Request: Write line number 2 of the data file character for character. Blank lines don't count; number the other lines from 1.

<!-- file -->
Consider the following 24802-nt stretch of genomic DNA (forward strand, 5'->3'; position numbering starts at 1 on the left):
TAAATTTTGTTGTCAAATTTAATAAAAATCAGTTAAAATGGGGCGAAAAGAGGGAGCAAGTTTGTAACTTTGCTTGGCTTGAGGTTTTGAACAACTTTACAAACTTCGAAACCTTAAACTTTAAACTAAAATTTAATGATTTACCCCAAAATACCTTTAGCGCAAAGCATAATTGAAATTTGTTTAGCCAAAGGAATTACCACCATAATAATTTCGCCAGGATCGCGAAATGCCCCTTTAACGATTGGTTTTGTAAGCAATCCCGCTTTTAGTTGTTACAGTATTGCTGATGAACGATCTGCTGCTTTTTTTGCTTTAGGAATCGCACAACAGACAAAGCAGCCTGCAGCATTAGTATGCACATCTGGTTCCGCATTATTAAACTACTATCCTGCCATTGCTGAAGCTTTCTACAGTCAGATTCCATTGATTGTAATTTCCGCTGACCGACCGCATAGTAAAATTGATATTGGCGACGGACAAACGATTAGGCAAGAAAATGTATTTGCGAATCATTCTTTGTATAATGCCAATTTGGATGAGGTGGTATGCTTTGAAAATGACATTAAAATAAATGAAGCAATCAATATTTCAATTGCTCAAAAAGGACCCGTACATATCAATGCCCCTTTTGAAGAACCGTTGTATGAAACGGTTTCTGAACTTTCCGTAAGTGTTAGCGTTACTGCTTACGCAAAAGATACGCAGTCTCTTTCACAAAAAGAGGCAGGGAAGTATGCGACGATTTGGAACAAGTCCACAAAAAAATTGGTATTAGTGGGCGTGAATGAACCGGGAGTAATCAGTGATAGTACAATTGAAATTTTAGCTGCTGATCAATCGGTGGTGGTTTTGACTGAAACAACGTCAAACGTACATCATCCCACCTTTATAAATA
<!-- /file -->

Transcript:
TAAATTTTGTTGTCAAATTTAATAAAAATCAGTTAAAATGGGGCGAAAAGAGGGAGCAAGTTTGTAACTTTGCTTGGCTTGAGGTTTTGAACAACTTTACAAACTTCGAAACCTTAAACTTTAAACTAAAATTTAATGATTTACCCCAAAATACCTTTAGCGCAAAGCATAATTGAAATTTGTTTAGCCAAAGGAATTACCACCATAATAATTTCGCCAGGATCGCGAAATGCCCCTTTAACGATTGGTTTTGTAAGCAATCCCGCTTTTAGTTGTTACAGTATTGCTGATGAACGATCTGCTGCTTTTTTTGCTTTAGGAATCGCACAACAGACAAAGCAGCCTGCAGCATTAGTATGCACATCTGGTTCCGCATTATTAAACTACTATCCTGCCATTGCTGAAGCTTTCTACAGTCAGATTCCATTGATTGTAATTTCCGCTGACCGACCGCATAGTAAAATTGATATTGGCGACGGACAAACGATTAGGCAAGAAAATGTATTTGCGAATCATTCTTTGTATAATGCCAATTTGGATGAGGTGGTATGCTTTGAAAATGACATTAAAATAAATGAAGCAATCAATATTTCAATTGCTCAAAAAGGACCCGTACATATCAATGCCCCTTTTGAAGAACCGTTGTATGAAACGGTTTCTGAACTTTCCGTAAGTGTTAGCGTTACTGCTTACGCAAAAGATACGCAGTCTCTTTCACAAAAAGAGGCAGGGAAGTATGCGACGATTTGGAACAAGTCCACAAAAAAATTGGTATTAGTGGGCGTGAATGAACCGGGAGTAATCAGTGATAGTACAATTGAAATTTTAGCTGCTGATCAATCGGTGGTGGTTTTGACTGAAACAACGTCAAACGTACATCATCCCACCTTTATAAATA